This is the second article on a rather large and advanced restoration I have been asked to undertake.
This part deals with the chapter ring repair. London style granfather faces are always a plate, a set of spandrels and a chapter ring. Sometimes there are other adornments but for the most part its just the aforementioned. To restore a face you need to get the chapter ring off and grind back any old silvering. You also need to remove the wax. Im not suggesting you do this yourself unless you have an old clock where its really a case or repair it or bin it. Its a genuinely difficult thing to do and takes a good deal of experience. Its not that the process is hard or complicated its just that you have to know the tollerances of the materials and have a set of jiggs you know the behaviour of. The reason I say this is that errors cannot be corrected. If you overgrind the engraving you ruin the clock. If you try and get the wax out with a needle and slip, you ruin the clock. If you blah blah blah you ruin the clock. You get the idea.
When I restore a chapter ring there are four stages. Firstly you need to thoroughly clean the face. This is a degrease, and amonia clean and a polish. Then a solvent wipe to create a completely clean surface. Once you have done this you are ready to apply the wax. This is what is used to fill the engraved numerals and markings on the dial. I use a shellac based wax that has an excellent lifetime and beautiful high gloss finish. Applying the wax invoves gently heating the cleaned face and then using the heat of the metal to melt the wax. As you can see from the picture below you dont take any prisoners with this as you really want 100% coverage and every micro groove carved into the face to be filled.
After the wax has set then its time to remove the excess to reveal the filled engraving. This invovles a spinning jig so that you can create and even circular “grain” in the metal. I use a 400 grit and hours of elbow grease to get it exactly right. Power tools are far to aggressive and a recipe for disaster so its all by hand. Doing it this way you get it exactly how you want to see it.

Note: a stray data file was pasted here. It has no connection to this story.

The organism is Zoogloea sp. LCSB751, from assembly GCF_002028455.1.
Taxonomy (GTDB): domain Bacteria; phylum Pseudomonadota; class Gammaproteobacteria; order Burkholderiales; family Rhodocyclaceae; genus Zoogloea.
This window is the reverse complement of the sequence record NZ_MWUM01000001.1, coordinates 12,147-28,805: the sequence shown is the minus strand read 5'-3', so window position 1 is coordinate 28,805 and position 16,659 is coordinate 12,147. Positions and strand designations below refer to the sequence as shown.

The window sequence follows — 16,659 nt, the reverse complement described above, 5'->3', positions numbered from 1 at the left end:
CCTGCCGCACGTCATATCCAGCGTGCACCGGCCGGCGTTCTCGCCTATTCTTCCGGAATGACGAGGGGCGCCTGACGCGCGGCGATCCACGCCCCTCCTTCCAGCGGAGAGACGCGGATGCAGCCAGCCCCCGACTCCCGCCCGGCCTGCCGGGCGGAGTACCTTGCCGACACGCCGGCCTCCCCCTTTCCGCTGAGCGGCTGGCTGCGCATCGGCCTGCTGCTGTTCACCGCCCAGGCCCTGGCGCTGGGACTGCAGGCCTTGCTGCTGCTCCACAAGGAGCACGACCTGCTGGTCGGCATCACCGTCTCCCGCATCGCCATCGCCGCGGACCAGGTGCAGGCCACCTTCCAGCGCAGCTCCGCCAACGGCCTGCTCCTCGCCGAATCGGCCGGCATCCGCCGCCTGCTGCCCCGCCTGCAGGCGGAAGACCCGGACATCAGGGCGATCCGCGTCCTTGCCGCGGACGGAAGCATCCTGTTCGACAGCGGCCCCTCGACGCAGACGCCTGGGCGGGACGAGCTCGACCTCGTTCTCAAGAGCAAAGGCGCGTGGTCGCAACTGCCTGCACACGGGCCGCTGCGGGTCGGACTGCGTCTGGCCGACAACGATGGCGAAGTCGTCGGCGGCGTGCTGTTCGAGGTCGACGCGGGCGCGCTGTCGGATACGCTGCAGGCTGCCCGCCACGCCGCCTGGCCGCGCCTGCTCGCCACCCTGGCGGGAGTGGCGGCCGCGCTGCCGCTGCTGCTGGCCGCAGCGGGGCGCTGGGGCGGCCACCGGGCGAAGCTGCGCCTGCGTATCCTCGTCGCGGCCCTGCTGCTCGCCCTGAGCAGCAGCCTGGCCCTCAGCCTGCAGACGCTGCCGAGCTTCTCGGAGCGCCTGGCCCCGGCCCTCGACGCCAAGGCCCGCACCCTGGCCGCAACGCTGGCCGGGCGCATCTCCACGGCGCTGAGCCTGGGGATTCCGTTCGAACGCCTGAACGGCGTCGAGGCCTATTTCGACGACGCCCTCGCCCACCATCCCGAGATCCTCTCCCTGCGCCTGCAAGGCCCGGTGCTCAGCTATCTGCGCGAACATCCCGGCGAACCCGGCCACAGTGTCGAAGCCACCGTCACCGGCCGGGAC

Heres the ring after a days grinding away on jig showing the un-silvered brass face with the excess wax ground away. As you can see the engraving is perfectly presented and filled to the edges of every cut. The engraving depth remains consistent because….well because I did it that way and took care!. This took 3 attempts as on the first two the final stage of heating the wax to a sheen resulted in seepage and the whole process had to be started from scratch. Thats just the way it is sometimes – every clock is different although they all look the same. Metal guage, alloy composition, engraving depth and complexity of engraving design all effect the way you approach a job so you learn on every single clock to a degree.
The following picture shows the finished dial fully slivered. This is not sliver plating – its ion silvering done cold by hand as it would have been when the clock was made. It relys on a chemical reaction that uses a sliver salt with water as a catalyst – great fun to watch and apply.
Im hoping the next article, part III, will be the finished clock in a few days time.